Weekend breakfast: buttermilk pancakes

Buttermilk is one of those things you get in every Irish supermarket but I usually find it difficult to track down here – that’s to say, my local supermarket doesn’t have it.  Odd, as  approximately a tenth of their floor space is given over to Home Baking, bless whoever their buyer is.  When I do find it, there are two recipes I want to make, and this is one of them: buttermilk pancakes.

I use Scott Jenson‘s recipe, though scaled back as below for two people – you’ll still be stuffed – and to use a single standard container of buttermilk.

The Wets
285ml buttermilk
1 egg
40g melted butter
1.5 Teaspoons Vanilla

The Drys
100g white flour
30g sugar
1/2 tsp baking soda
1/2 tsp baking powder
1/2 tsp  salt

I think it’s probably the vanilla that lifts these, but leaving the batter for five minutes to allow the bicarbonate to react also makes a difference.  You mix the wets, mix the drys, mix them together without overbeating, then cook a quarter cup at a time on a medium heat.  Get your pan ready and prepare to sacrifice the first pancake – my mother always says it’s ‘one for the pan’.


When crater-like bubbles start to appear, it’s time to add your toppings and flip, particularly for fruit like blueberries, sliced bananas or chopped strawberries. We experimented with chocolate chunks (squares of 80% Green & Blacks, because that was all that was lurking in the cupboard, butchered with a mezza luna) but it was a little too sickly even for me. Adding a small amount of flour-dusted milk chocolate chips shortly after you first pour the batter and it’s lightly set would probably work, allowing the chips to sink into the middle of the pancake and not just make a sticky mess when you turn it.

Plain ones work brilliantly with thin crispy rashers of smoked bacon, and maple syrup. A bottle of Prosecco, and nothing to do for the rest of the day is also recommended.  Best weekend breakfast ever.

Hummingbird Bakery: Coconut Meringue Cake

When I realised I’d need a hammer to make the Hummingbird Coconut Meringue Cake, I instinctively developed reservations about it.  ‘Fresh coconut tastes better’, declared the author. I’m sure it does, in much the same way that basking under the sun on a private beach on Necker warms your bones more gratifyingly than a sunbed in the local tanning salon.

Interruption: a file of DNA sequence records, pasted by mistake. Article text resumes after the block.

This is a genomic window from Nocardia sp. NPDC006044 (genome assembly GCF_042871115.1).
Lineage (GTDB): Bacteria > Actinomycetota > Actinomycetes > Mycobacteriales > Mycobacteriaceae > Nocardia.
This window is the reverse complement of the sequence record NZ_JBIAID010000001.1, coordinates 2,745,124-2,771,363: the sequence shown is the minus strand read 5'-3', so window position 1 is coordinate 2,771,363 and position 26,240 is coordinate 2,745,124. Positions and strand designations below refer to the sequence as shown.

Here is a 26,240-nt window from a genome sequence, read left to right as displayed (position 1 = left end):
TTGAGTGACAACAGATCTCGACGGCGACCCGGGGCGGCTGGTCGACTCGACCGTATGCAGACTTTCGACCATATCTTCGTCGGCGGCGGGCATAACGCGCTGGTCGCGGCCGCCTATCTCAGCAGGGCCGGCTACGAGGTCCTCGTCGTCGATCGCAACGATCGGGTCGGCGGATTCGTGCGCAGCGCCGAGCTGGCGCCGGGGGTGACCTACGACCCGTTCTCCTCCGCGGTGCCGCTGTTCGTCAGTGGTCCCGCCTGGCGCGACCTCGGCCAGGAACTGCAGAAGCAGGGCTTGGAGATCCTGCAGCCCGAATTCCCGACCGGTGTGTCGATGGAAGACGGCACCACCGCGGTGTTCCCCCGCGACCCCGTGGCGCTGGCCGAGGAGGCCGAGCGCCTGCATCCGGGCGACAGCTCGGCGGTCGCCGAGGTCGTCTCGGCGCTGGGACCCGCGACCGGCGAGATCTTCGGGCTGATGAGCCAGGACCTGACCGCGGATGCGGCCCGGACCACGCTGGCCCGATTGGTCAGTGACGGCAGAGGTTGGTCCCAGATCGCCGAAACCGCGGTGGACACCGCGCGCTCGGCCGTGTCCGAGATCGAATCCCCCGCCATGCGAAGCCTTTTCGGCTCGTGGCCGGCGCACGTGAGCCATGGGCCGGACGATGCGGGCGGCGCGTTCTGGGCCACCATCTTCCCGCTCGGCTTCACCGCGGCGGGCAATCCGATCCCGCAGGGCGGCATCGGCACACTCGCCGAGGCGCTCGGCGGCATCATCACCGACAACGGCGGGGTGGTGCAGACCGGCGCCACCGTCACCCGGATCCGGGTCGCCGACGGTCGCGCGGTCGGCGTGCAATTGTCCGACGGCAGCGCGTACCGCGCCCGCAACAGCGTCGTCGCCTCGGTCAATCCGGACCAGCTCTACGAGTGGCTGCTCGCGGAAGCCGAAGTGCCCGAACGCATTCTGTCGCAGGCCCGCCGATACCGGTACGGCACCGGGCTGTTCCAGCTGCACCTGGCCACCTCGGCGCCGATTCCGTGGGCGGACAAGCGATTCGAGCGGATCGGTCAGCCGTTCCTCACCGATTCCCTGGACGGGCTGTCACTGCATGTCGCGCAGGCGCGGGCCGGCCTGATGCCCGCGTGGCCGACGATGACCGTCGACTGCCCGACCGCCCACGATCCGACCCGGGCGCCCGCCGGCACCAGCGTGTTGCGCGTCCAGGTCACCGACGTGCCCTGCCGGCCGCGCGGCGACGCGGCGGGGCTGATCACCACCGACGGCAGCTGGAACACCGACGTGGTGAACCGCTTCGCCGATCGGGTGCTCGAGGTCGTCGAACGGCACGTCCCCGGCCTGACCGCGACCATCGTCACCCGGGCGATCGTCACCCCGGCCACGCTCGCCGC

Note to self: sometimes you can ignore the author.

Note 2 to self: no, no you can’t. Other people can. Get the hammer.

Welcome to a cake tragedy.  It started poorly – when you can’t get butter and sugar to cream, it doesn’t bode well for a light fluffy cake. I wondered if the butter had been too cold, so I consulted the cakey gurus. Yup, I phoned my mother and father. Baker of birthday cakes for many years, and former commercial bakery owner/manager respectively. Maybe it could have been softer was the consensus, but sure keep beating it and see what happens.  You can’t make it any worse.

No better either, it seems. The ratio of sugar:butter at 370g:70g just didn’t seem right to me.  It had the consistency of grainy melted marzipan. I chucked it and started over.  It didn’t improve much. I persevered. Someone wrote, tested, proofread this book, right? It must be correct. Note 3 to self – errata do occur.

I looked up the errata. They were no help, but you now have the Brooklyn Blackout Cake recipe should you be brave enough to try it.

I baulked slightly at the seven eggs required for the meringue frosting but started separating. You know the sage advice about separating the eggs into a cup and then putting the whites in a bowl? Of course I wasn’t doing that. On the seventh egg I sliced neatly through the yolk and the yellow plummeted into the Sea of Albumen. I know I should have chucked it all out but I removed as much as I could instead and made up the meringue frosting. With a lot of extra sugar. It was still runny as all hell, so I mixed in some of grated coconut for texture and to bind it. A bit like mixing mud and straw as building materials. Just really sweet mud. On the plus side, if I ever want to recreate Tunnocks Snowballs at home, I’ve got the filling cracked.

Oh, why did I need the hammer? To pierce the eyes of the coconut and drain the milk, then to smash open the shell later. My neighbours looove me now.

Stars: *****

It was better the next day. It could really do with being two tiers rather than three, it’s simply too much cake and the sugar rush from the amount of frosting required to cement it together could put you into a coma. The texture was so dense it reminded me of breeze blocks.  I’m a fan of the book but won’t be making this again.